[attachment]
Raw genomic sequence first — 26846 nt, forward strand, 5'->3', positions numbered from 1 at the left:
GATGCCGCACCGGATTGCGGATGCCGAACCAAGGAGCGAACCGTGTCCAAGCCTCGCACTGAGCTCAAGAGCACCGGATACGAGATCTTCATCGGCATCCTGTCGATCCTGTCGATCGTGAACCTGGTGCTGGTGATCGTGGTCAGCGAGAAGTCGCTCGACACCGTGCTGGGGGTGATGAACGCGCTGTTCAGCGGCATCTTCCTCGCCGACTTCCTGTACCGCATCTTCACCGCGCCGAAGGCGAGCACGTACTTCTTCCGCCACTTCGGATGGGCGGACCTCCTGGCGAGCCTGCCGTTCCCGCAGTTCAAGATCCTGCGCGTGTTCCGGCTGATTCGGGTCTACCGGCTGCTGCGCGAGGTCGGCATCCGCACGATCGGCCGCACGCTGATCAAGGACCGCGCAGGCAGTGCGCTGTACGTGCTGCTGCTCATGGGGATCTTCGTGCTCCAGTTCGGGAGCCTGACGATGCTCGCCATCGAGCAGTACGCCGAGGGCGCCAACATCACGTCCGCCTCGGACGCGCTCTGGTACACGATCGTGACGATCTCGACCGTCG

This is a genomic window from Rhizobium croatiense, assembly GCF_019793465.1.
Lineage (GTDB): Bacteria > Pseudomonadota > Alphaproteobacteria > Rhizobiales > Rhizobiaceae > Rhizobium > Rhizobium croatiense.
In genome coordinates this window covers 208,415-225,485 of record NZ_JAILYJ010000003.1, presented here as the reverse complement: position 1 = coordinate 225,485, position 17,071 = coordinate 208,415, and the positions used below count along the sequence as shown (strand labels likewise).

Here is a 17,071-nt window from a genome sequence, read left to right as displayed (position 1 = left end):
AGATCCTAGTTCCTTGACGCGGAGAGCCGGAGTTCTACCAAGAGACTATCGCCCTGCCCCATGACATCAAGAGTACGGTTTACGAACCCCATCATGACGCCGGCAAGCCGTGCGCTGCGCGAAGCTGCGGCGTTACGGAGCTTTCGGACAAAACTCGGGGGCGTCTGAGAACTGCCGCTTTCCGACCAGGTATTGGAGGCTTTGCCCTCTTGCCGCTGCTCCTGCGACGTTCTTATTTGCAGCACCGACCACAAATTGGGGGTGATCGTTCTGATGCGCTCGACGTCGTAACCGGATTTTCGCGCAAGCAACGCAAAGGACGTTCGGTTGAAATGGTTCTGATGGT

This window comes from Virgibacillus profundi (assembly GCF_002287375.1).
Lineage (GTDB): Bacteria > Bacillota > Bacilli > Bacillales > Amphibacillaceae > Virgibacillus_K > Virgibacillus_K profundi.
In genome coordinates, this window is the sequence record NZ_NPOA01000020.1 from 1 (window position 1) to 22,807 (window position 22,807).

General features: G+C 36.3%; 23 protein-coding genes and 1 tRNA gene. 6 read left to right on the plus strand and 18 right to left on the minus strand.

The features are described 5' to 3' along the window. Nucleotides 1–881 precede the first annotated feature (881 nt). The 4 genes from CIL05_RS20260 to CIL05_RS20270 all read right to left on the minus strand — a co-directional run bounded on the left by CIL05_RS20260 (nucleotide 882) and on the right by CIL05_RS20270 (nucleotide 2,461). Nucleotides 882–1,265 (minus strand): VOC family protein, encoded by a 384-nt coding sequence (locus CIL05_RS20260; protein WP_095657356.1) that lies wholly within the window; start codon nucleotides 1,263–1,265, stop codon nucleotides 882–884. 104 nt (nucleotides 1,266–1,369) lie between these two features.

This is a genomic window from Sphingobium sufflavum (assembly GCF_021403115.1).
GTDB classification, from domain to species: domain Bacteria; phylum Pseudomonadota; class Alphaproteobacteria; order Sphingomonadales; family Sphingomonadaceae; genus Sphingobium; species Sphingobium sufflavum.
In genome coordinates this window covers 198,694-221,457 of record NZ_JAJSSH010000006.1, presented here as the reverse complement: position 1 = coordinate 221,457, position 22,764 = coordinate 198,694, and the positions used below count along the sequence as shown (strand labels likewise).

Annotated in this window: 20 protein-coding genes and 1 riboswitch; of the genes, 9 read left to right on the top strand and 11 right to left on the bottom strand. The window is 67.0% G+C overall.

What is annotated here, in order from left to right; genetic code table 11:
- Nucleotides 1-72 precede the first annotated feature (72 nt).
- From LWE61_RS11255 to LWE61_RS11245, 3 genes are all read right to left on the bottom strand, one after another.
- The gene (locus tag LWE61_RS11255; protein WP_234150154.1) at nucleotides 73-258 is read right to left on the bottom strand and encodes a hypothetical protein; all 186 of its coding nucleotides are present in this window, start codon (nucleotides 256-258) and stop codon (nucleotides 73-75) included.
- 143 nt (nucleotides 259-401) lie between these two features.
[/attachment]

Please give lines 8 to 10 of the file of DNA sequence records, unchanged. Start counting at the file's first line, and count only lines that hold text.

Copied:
This window comes from Virgibacillus profundi (assembly GCF_002287375.1).
Lineage (GTDB): Bacteria > Bacillota > Bacilli > Bacillales > Amphibacillaceae > Virgibacillus_K > Virgibacillus_K profundi.
In genome coordinates, this window is the sequence record NZ_NPOA01000020.1 from 1 (window position 1) to 22,807 (window position 22,807).